- The Washington Times - Friday, November 19, 2004

In modern memory, there are few prominent figures in American government who have been relentessly caricatured in a more vulgar way than Condoleezza Rice. Apparently, when it comes to President Bush’s national security adviser — a conservative who would become the first black female secretary of state if confirmed by the Senate — no racist stereotype is out of bounds for such syndicated cartoonists as Garry Trudeau, Pat Oliphant or Jeff Danziger.

Mr. Trudeau published a cartoon that showed Mr. Bush referring to Miss Rice as “Brown Sugar.” Mr. Oliphant published two cartoons this week depicting Miss Rice as a parrot with extremely large lips. In July, Ted Rall (whose comic strip was dropped by The Washington Post earlier this month), ran a cartoon depicting Miss Rice boasting about her role as “Bush’s Beard” and his “House N–. Another character demands that she “hand over your hair straightener,” and Mr. Rall adds that Miss Rice is being sent to an “inner-city racial re-education camp.”

Last month, Mr. Danziger, whose work is syndicated by the New York Times, drew Miss Rice as a barefoot woman sitting in a rocking chair holding a baby bottle. In one Danziger cartoon, she is depicted as the mindless Prissy in “Gone With The Wind.”

What is particularly disturbing is the length to which some liberals are willing to go in order to defend the use of such crude, condescending racial stereotypes when the target is a political conservative. Yesterday, when we asked Richard Prince of the National Association of Black Journalists about his views of the cartoons, he referred us to an Oct. 25 column he wrote, in which he appears to minimize the ugly nature of the Danziger cartoon. Although Mr. Prince quotes Mr. Danziger as acknowledging that the cartoon was “stupid,” the overall thrust of his column was that conservatives are making a mountain out of a molehill because: 1) the cartoon appears in less than 50 newspapers; and 2) the Iraq war is becoming another Vietnam, anyway, so administration spokesmen presumably have rude treatment coming. And, as Mr. Danziger indelicately put it to Mr. Prince in explaining his use of racist stereotying of Miss Rice: “Whenever this administration is in trouble they send out Condi Rice because the press, which is mostly white and male, gives her far easier treatment than it would a white male.”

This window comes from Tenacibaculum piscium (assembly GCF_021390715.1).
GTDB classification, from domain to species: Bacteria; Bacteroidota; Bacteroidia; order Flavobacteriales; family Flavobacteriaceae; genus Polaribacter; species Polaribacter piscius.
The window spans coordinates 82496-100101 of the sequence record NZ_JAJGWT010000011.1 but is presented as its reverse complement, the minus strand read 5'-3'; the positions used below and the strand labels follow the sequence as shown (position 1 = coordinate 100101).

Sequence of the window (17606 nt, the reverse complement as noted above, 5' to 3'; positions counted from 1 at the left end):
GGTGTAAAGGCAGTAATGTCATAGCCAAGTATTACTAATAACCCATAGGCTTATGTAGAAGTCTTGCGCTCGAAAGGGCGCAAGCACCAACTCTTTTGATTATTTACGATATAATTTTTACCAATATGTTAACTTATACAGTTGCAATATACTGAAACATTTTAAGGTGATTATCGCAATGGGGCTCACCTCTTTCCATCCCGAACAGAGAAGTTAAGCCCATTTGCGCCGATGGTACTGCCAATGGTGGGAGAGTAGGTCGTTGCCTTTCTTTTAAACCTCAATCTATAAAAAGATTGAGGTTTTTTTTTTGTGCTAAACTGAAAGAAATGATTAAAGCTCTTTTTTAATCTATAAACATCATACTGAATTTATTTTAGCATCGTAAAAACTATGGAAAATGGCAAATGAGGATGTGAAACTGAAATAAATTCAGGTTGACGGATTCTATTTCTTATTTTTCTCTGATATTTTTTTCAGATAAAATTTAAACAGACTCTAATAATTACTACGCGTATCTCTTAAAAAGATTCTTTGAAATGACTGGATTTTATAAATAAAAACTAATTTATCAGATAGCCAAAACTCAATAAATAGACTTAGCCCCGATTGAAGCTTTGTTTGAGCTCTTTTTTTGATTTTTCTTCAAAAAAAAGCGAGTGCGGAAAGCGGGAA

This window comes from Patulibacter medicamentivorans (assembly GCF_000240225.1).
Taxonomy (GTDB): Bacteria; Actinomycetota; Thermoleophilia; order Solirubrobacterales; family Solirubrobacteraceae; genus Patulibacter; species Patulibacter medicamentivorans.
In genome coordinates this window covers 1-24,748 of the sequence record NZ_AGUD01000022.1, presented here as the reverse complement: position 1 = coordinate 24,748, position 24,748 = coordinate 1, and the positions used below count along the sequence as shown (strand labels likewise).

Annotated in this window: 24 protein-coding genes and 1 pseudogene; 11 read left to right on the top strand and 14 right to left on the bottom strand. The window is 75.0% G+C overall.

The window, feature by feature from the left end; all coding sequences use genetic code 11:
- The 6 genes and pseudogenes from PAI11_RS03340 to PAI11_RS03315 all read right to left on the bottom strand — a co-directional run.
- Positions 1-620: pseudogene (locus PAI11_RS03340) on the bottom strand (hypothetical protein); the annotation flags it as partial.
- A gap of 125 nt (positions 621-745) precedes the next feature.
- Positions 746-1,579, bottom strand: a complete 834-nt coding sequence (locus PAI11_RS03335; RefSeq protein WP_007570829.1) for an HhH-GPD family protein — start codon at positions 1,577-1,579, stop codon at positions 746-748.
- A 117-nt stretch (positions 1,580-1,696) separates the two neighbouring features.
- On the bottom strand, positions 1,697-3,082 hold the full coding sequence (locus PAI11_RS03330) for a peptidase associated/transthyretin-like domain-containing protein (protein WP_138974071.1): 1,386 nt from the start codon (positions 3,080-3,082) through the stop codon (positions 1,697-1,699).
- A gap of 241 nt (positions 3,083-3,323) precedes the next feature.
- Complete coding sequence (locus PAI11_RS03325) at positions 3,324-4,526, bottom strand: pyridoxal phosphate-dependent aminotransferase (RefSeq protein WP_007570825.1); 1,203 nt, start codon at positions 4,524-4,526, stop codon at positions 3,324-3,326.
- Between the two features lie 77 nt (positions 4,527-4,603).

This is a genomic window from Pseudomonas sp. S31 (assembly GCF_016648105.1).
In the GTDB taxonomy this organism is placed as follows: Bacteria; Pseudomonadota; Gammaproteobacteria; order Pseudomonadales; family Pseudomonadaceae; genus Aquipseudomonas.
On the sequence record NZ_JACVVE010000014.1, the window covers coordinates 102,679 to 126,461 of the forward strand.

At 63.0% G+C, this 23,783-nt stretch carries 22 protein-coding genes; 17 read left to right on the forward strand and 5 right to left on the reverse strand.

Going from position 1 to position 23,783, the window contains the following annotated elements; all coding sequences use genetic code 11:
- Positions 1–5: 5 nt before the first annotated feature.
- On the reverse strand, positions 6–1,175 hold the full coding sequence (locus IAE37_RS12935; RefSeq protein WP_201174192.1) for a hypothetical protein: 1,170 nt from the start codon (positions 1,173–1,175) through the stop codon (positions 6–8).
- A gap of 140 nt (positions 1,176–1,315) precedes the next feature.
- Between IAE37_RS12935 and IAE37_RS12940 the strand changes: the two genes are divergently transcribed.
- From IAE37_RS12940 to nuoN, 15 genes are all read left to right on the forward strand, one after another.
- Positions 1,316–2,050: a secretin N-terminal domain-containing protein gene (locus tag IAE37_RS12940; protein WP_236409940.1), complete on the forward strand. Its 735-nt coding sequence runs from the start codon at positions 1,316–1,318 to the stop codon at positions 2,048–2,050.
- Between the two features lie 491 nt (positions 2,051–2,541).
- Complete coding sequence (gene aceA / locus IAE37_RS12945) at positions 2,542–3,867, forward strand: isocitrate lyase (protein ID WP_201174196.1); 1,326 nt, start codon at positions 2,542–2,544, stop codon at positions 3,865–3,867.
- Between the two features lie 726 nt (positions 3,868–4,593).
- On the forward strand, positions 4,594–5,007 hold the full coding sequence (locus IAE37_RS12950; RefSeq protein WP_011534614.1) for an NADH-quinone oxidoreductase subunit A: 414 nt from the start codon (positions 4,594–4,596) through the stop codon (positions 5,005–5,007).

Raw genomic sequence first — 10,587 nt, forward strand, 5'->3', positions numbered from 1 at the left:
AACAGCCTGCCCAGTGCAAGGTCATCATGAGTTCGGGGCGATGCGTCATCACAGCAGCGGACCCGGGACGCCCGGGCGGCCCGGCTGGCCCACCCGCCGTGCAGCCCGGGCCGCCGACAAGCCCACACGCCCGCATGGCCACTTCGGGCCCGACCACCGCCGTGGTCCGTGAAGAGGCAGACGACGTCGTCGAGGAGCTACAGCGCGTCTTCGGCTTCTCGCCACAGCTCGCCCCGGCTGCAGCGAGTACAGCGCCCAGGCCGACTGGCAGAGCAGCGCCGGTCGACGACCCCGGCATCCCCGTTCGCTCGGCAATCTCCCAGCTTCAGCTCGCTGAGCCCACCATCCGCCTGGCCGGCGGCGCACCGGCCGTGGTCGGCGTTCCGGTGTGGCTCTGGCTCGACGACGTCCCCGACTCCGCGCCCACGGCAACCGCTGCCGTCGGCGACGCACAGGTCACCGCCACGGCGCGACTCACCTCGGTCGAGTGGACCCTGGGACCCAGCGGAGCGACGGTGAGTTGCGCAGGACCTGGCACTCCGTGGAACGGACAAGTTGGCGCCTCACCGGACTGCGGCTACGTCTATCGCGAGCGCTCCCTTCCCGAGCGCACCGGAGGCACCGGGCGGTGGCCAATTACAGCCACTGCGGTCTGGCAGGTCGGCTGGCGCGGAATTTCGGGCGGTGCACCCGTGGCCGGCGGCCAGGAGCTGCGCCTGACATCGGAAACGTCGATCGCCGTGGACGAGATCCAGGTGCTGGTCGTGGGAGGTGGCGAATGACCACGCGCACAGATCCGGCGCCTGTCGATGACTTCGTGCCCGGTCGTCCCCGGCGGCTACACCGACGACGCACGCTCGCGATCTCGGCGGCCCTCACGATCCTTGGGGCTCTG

As the savaging of Miss Rice shows, the political left has no reluctance whatsoever in going after black conservatives when it deems this necessary to put them in their political place.

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